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omnipotent fashion to those outside that clinical context. Indeed, psychotherapists have also voiced concern about academics “taking the signifier of psychotherapy,” applying its concepts out of context and misusing it for their own ends.6 However, as Bainbridge et al. (2007) argue, from Freud onwards, “Psychoanalysis has always wandered outside the consulting room” and Freud’s interest in history, culture and the affective experiences of everyday life are well documented. Yet, as it is also well known, Freud and post-Freudian writers have focused mainly on the

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point of ‘hashtagging’ it for himself (and his buddies, including many of the women in the films). In his book, Shadows of Doubt: Negotiations of Masculinity in American Genre Films, Barry Keith Grant finds that both masculinity and genre in film function similarly, in that, “…masculinity in American cinema, indeed, like all cultural categories of identity, has never been monolithic or stable; rather it is an always shifting concept.”13 It is precisely this shifting nature in relation to strict codes that dictates how and when genre and masculinity slowly morph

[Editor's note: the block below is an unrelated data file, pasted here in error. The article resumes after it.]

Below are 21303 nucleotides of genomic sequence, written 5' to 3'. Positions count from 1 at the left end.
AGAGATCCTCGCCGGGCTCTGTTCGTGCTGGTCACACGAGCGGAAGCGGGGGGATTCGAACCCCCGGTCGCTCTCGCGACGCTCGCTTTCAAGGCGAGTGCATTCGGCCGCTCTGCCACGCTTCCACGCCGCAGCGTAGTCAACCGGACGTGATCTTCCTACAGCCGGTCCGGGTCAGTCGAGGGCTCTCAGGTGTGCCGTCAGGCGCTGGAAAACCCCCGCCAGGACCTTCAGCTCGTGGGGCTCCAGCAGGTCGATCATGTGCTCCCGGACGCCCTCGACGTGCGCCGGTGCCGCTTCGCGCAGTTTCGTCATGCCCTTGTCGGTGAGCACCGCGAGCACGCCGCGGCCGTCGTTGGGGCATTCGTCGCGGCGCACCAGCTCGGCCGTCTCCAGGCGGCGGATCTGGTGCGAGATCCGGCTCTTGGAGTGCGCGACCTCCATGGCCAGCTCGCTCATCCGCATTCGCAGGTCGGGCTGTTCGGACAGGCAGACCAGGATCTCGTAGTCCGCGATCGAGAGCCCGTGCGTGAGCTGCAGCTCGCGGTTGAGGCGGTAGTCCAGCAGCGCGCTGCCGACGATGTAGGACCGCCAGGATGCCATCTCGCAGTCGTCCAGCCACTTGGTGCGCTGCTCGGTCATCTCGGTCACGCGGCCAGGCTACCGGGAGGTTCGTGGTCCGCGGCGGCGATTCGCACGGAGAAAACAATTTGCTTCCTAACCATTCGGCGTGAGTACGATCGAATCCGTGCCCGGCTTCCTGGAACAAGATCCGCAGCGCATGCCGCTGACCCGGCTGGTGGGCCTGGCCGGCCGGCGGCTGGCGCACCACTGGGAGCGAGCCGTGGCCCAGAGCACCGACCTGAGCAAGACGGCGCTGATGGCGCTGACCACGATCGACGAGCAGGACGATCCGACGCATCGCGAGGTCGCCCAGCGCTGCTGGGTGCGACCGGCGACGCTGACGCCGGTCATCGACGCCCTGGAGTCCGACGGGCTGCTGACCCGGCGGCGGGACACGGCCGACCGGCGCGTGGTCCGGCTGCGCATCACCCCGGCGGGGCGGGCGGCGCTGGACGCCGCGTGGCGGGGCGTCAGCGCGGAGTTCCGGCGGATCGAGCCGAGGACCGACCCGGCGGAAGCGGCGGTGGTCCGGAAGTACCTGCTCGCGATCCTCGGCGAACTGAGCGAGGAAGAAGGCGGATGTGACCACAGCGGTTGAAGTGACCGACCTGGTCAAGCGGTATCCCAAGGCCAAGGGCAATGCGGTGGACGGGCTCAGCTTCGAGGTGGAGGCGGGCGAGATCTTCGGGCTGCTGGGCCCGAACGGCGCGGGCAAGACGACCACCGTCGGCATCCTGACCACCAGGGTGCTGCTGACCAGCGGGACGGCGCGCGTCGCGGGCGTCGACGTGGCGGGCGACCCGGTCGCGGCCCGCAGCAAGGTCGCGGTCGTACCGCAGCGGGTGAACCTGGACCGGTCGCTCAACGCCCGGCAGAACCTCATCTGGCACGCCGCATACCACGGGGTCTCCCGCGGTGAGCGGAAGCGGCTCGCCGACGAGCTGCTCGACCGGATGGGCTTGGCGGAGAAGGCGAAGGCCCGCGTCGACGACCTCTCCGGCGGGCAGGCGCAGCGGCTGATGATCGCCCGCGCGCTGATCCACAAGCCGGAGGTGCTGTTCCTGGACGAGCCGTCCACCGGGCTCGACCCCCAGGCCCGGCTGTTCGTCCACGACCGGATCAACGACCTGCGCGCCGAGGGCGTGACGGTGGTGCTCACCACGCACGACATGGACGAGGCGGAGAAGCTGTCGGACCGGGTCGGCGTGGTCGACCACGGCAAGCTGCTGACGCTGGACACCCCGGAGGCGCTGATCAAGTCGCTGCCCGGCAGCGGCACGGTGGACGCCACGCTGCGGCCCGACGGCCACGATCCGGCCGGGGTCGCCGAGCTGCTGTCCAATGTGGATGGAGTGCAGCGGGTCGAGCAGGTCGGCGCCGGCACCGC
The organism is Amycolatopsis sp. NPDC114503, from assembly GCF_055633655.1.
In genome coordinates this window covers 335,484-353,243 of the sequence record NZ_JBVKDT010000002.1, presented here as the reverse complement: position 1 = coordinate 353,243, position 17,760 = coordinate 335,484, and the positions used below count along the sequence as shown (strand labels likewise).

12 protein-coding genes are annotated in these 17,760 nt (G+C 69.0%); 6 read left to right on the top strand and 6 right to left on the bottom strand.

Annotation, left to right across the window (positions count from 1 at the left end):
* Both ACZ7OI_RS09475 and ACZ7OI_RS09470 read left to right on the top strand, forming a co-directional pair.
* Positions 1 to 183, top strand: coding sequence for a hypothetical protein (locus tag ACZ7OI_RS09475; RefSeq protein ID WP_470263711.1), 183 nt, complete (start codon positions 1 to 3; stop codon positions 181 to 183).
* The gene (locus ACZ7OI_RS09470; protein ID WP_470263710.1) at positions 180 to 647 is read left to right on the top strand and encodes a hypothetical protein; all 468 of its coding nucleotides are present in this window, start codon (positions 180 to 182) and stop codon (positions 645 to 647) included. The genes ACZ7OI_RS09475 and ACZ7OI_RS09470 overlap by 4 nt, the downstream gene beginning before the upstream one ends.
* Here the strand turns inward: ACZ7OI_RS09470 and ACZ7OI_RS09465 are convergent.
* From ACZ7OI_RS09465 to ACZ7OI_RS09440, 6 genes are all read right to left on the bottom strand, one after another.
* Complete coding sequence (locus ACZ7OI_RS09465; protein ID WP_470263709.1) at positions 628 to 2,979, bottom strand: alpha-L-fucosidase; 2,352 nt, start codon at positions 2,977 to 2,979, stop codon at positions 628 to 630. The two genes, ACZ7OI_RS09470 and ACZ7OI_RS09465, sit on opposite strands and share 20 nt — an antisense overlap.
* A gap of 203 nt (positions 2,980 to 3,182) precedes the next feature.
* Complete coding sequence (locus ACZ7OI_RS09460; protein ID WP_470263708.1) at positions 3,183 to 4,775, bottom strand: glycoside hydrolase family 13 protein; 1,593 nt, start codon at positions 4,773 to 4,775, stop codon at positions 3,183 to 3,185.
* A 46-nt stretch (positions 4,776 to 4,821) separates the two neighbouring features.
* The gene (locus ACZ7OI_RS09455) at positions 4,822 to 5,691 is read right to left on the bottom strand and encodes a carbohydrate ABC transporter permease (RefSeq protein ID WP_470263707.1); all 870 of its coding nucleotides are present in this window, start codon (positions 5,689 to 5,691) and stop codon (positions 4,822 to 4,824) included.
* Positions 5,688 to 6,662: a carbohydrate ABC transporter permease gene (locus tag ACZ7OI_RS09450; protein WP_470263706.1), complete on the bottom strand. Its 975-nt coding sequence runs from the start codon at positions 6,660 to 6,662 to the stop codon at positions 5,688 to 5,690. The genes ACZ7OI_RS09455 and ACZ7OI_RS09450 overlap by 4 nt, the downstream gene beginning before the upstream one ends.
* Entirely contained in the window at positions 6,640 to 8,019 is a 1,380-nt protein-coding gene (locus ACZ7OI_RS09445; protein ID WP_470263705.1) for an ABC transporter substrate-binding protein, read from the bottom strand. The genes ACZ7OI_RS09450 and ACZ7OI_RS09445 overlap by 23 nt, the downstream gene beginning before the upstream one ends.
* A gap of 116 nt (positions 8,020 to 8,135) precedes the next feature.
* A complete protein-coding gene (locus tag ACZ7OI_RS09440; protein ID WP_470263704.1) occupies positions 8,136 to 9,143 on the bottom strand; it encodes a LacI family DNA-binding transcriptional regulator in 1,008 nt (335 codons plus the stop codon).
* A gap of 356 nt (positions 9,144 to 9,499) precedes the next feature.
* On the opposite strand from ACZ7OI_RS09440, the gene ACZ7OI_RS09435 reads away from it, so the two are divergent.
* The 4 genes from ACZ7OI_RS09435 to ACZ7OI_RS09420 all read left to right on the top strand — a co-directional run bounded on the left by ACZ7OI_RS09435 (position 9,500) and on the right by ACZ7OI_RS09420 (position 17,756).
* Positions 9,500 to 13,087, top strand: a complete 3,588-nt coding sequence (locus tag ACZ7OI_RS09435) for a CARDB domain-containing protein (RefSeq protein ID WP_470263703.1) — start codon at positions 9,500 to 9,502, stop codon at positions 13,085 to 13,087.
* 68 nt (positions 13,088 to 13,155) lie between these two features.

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, La Maga succeeds in conjuring the feeling of home wherever she is while her counterparts are too occupied by the feeling that they need to learn from books to actually orient themselves.9 Rayuela connects quotations from the Western canon with texts from Latin American writers, both respected poets such as Octavio Paz, and others considered less ‘literary’ such as César Bruto.10 These fragments are linked to the narrative plot by the hypertextual form of the book. In Rayuela Cortázar thereby depicts identity as consisting of the relation between the self and

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Spanish publishing houses is that which has 6 See Martín Matas (2006) for a more in-depth analysis of the 1997 translation. 96 Susanne M. Cadera and Patricia Martín-Matas its prestige consolidated by the Anglo-American market through prizes, and thus becomes part of what can be called ‘World African Literature’ (e.g. Achebe or Adichie). Internal aspects of Things Fall Apart and its translations into Spanish As mentioned before, through a comparative analysis of different transla- tion strategies we can identify changes in the different versions that can affect the

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North America for many years have, however, only recently emerged in New Zea- land. This book explores the powerful economic pressures shaping sport and popular culture in New Zealand; pressures that are rapidly incorporating the All Blacks into the new global cultural economy. These types of devel- opments can be seen on a number of levels, including most significantly the landmark 1995 broadcasting deal between the South Africa, Australia and New Zealand Rugby Unions (SANZAR) and News Corporation, and the emergence of transnational sport corporation, Adidas